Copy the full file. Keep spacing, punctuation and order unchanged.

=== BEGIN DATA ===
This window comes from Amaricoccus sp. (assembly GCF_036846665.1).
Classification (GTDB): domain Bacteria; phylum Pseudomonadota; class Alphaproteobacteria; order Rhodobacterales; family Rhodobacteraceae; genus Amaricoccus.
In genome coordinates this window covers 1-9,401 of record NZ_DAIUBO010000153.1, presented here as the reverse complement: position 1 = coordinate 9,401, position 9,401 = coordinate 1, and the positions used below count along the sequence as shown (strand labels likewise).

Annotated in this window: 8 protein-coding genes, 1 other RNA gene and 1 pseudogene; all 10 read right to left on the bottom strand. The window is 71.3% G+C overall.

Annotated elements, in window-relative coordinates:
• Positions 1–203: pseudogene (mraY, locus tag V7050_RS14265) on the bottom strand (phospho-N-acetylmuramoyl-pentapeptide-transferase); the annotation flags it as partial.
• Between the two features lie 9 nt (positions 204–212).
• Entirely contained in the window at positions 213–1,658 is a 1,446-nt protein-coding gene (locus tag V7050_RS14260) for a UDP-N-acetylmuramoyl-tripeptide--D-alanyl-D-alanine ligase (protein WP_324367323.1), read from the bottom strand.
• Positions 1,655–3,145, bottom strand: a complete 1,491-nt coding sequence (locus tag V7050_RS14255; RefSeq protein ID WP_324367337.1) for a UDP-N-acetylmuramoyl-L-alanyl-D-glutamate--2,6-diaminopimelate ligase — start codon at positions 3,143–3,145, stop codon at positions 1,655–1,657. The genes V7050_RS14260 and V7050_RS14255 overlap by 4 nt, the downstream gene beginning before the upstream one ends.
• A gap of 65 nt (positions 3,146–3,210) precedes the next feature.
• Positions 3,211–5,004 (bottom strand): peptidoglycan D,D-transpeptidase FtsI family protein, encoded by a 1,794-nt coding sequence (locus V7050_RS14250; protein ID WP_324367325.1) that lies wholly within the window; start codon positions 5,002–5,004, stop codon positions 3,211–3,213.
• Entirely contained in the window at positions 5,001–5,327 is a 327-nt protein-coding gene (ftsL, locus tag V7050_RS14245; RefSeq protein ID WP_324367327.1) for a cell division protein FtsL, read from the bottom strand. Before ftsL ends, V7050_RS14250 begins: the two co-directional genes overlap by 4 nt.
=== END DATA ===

This window comes from Amaricoccus sp. (assembly GCF_036846665.1).
Classification (GTDB): domain Bacteria; phylum Pseudomonadota; class Alphaproteobacteria; order Rhodobacterales; family Rhodobacteraceae; genus Amaricoccus.
In genome coordinates this window covers 1-9,401 of record NZ_DAIUBO010000153.1, presented here as the reverse complement: position 1 = coordinate 9,401, position 9,401 = coordinate 1, and the positions used below count along the sequence as shown (strand labels likewise).

Annotated in this window: 8 protein-coding genes, 1 other RNA gene and 1 pseudogene; all 10 read right to left on the bottom strand. The window is 71.3% G+C overall.

Annotated elements, in window-relative coordinates:
• Positions 1–203: pseudogene (mraY, locus tag V7050_RS14265) on the bottom strand (phospho-N-acetylmuramoyl-pentapeptide-transferase); the annotation flags it as partial.
• Between the two features lie 9 nt (positions 204–212).
• Entirely contained in the window at positions 213–1,658 is a 1,446-nt protein-coding gene (locus tag V7050_RS14260) for a UDP-N-acetylmuramoyl-tripeptide--D-alanyl-D-alanine ligase (protein WP_324367323.1), read from the bottom strand.
• Positions 1,655–3,145, bottom strand: a complete 1,491-nt coding sequence (locus tag V7050_RS14255; RefSeq protein ID WP_324367337.1) for a UDP-N-acetylmuramoyl-L-alanyl-D-glutamate--2,6-diaminopimelate ligase — start codon at positions 3,143–3,145, stop codon at positions 1,655–1,657. The genes V7050_RS14260 and V7050_RS14255 overlap by 4 nt, the downstream gene beginning before the upstream one ends.
• A gap of 65 nt (positions 3,146–3,210) precedes the next feature.
• Positions 3,211–5,004 (bottom strand): peptidoglycan D,D-transpeptidase FtsI family protein, encoded by a 1,794-nt coding sequence (locus V7050_RS14250; protein ID WP_324367325.1) that lies wholly within the window; start codon positions 5,002–5,004, stop codon positions 3,211–3,213.
• Entirely contained in the window at positions 5,001–5,327 is a 327-nt protein-coding gene (ftsL, locus tag V7050_RS14245; RefSeq protein ID WP_324367327.1) for a cell division protein FtsL, read from the bottom strand. Before ftsL ends, V7050_RS14250 begins: the two co-directional genes overlap by 4 nt.